Add to that, I had an opportunity to study the influence of Japanese sound culture and music on Western culture; I found that an extraordinary learning experience. Henry David Thoreau’s was inspired by Eastern philosophers and their ways of turning into the environment. For Thoreau, he tapped also into the burgeoning industrial soundscape of modernity (a phrase coined by sound historian Emily Thompson). Japan is both a visual and listening culture. There is a respect for silence in public places, along with a continual appreciation of natural environments and their sonic persona. It is a sense of knowing time and place, understanding the need for silence on one hand, but totally getting the need to push the envelope at times. There is a time to totally let loose and let technology have its say. The surge of creativity can be heard and seen through anime and other visual art forms. Music is shared via those experiences.
Japan’s Visual Aesthetic
In the book Japanese Visual Culture: Explorations in the World of Manga and Anime (by Mark W. Macwilliams, 2008, M.E. Sharpe), there is a quote by Jean Marie Bouissou that makes note of the Japanese “aesthetic of excess, conflict, imbalance, and overt sensuality.” Some of that visual aesthetic is captured in GA-GO’s machinima, filmed by SL MAG’s umekobutya Beck. There is definitely a Western sensibility in the machinima, and plenty of James Bond-like action. Takuma is a RL rock singer, and he puts on a high intensity rock show in SL. That kind of feeling is captured in the well-produced machinima.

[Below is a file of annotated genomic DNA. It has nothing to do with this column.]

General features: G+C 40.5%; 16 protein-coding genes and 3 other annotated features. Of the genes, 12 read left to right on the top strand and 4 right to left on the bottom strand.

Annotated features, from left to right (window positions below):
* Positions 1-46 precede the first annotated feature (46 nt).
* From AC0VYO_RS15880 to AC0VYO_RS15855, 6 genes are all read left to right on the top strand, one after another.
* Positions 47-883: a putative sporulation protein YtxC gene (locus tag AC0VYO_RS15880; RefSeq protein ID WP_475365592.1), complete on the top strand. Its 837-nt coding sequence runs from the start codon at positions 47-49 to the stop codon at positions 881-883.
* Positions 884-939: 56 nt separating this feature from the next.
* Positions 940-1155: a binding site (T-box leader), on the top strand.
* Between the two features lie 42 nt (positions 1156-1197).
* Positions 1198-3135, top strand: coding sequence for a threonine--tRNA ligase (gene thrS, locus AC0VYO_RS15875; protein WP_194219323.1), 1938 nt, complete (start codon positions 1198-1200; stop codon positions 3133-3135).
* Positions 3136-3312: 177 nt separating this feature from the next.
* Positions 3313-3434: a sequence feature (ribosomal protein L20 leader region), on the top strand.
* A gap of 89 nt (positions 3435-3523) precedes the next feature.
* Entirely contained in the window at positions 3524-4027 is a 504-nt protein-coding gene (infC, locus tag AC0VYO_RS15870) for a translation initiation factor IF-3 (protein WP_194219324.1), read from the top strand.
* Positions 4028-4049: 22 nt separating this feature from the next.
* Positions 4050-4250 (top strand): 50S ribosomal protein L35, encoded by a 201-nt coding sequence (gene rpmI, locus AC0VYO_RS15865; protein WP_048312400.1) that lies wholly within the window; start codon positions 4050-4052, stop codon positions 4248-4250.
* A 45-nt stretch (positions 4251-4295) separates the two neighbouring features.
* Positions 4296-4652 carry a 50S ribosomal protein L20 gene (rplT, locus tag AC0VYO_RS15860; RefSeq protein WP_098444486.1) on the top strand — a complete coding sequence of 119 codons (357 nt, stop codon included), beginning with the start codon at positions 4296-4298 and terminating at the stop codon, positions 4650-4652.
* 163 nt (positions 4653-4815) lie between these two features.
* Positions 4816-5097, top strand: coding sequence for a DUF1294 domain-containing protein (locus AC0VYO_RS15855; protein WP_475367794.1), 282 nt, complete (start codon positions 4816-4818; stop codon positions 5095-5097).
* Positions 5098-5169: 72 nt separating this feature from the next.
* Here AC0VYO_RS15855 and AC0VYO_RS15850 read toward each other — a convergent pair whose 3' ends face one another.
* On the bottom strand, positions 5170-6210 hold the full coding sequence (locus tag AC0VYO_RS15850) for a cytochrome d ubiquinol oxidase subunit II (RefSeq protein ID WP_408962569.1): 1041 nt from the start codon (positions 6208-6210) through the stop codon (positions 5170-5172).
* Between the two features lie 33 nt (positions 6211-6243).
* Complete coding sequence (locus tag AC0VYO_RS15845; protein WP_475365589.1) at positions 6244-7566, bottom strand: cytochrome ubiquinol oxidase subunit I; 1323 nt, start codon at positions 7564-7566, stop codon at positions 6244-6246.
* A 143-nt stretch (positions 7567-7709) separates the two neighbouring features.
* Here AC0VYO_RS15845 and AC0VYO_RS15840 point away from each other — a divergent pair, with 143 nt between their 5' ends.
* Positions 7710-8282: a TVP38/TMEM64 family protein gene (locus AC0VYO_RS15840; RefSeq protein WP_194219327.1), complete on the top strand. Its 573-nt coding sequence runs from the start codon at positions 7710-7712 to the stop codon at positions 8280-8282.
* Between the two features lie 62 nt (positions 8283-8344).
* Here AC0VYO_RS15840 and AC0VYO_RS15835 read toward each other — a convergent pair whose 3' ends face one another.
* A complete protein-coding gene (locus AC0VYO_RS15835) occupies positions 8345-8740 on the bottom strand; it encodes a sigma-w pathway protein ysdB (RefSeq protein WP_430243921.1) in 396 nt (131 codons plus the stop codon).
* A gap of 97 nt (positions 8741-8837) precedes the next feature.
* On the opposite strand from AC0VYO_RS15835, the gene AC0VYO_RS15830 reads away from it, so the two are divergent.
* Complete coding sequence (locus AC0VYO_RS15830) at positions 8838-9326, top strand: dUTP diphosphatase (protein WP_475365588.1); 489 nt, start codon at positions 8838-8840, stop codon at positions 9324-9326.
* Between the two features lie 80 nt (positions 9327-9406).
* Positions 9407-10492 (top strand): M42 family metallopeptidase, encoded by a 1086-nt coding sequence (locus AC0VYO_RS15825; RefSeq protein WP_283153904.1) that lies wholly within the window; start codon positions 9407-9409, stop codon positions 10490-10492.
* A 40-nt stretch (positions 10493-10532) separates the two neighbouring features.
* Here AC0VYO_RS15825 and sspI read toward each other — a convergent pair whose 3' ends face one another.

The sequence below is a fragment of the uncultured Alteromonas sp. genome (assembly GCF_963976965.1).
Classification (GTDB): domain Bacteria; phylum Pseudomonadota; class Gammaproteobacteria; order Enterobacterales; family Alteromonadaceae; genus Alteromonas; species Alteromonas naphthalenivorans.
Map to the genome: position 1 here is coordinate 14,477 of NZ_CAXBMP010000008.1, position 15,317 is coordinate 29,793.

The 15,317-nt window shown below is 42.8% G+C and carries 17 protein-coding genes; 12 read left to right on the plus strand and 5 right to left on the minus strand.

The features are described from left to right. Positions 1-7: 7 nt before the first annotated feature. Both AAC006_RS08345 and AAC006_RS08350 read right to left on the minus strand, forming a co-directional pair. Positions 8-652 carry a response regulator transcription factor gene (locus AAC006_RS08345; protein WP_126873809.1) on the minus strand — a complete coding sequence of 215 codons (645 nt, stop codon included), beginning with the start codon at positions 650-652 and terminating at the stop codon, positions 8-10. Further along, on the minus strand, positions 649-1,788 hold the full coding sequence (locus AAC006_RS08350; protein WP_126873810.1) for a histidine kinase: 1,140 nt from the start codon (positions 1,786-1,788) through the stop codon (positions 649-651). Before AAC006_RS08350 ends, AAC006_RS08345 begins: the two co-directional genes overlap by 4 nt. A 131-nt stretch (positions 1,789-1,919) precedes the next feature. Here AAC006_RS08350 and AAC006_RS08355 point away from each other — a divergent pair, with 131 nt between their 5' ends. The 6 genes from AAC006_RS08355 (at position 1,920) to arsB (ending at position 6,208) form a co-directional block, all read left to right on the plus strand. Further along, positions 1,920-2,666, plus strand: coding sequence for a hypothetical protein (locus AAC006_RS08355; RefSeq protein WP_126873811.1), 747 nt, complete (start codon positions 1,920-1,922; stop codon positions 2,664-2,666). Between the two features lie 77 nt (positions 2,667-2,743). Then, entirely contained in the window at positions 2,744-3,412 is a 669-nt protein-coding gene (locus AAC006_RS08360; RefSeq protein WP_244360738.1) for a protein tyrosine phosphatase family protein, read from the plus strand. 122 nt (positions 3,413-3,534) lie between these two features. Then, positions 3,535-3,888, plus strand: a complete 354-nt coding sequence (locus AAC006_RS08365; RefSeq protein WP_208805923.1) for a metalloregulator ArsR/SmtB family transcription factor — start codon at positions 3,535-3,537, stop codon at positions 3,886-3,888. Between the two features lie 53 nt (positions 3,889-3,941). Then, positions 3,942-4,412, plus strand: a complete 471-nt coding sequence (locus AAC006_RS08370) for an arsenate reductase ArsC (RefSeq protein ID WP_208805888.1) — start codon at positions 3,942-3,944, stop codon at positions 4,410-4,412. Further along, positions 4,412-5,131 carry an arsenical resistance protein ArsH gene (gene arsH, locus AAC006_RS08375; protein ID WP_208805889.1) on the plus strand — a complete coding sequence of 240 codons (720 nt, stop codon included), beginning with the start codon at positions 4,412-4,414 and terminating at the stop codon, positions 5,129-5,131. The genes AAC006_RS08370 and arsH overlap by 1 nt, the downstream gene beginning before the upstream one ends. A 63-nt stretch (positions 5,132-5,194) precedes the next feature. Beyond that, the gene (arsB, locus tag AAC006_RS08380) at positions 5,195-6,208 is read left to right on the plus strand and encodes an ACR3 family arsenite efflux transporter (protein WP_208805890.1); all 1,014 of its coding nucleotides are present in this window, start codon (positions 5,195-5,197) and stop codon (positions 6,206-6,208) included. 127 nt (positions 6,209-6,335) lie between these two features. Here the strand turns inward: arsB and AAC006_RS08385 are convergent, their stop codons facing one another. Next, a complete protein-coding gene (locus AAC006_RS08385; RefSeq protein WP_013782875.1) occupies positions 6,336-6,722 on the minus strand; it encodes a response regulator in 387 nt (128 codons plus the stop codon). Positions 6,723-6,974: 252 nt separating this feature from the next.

Takuma told me, “the ‘possibility of new music’ can be pursued in the virtual world. ‘GA-GO SL Ver’ is a Japanese machinima rock band.” The band is a virtual take of the RL band, and it’s based on the “hot 80's rock music scene, with a very heavy, loud sound and experience in entertainment,” and when you can hear Takuma “shout out and the audience responds in Second Life,” he says, “It's insane!” He enjoys the diversity among his listeners/viewers, and hopes his music “resounds in the souls of young and old who find this an exciting dream in a chaotic age.”
The band members in SL differ from RL members. The SL members are builders and creators, and help with the lighting, dance and overall production of the show. Setsuna is a builder who has been involved in the creation of the Miss Virtual World stage and the sim build for the Ashraya Project.
Takuma feels fortunate to hear his songs in SL, for it has made possible what he thought to be an impossible expression. To him “the place of expression is Second Life,” a virtual world that allows for new music and new ideas.
In RL, the band is simply known as "GA-GO" and they are very active in Kansai, Japan.
Special thanks to Sakurako Watanbe, owner of the Kumashon Shopping Mall, for hosting the SL event shown in some of the above photos (taken by S.F.).
* * *
Official GA-GO Web Site (translated)
BEST OF SL Magazine
The Professional Machinima Artist Guild and Lowe Runo Productions graciously host Magnum: The Machinima Review.